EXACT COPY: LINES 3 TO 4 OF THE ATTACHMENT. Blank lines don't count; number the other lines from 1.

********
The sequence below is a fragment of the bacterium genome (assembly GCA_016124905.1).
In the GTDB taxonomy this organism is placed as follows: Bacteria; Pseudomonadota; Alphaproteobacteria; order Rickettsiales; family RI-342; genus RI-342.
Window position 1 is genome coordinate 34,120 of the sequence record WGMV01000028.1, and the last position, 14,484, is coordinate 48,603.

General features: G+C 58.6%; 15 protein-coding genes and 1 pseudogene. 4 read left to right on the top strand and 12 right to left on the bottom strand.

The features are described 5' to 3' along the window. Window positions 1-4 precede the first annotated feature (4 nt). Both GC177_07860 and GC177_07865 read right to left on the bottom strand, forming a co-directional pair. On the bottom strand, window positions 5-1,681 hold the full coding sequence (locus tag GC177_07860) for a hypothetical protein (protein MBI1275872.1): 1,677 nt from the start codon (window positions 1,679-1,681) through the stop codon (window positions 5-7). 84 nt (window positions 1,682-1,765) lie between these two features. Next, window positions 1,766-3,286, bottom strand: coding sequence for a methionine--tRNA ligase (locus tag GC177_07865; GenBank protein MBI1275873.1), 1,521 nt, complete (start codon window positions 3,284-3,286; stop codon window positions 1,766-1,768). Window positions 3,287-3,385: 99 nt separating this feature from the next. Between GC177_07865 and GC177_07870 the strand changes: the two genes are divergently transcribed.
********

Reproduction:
Window position 1 is genome coordinate 34,120 of the sequence record WGMV01000028.1, and the last position, 14,484, is coordinate 48,603.

General features: G+C 58.6%; 15 protein-coding genes and 1 pseudogene. 4 read left to right on the top strand and 12 right to left on the bottom strand.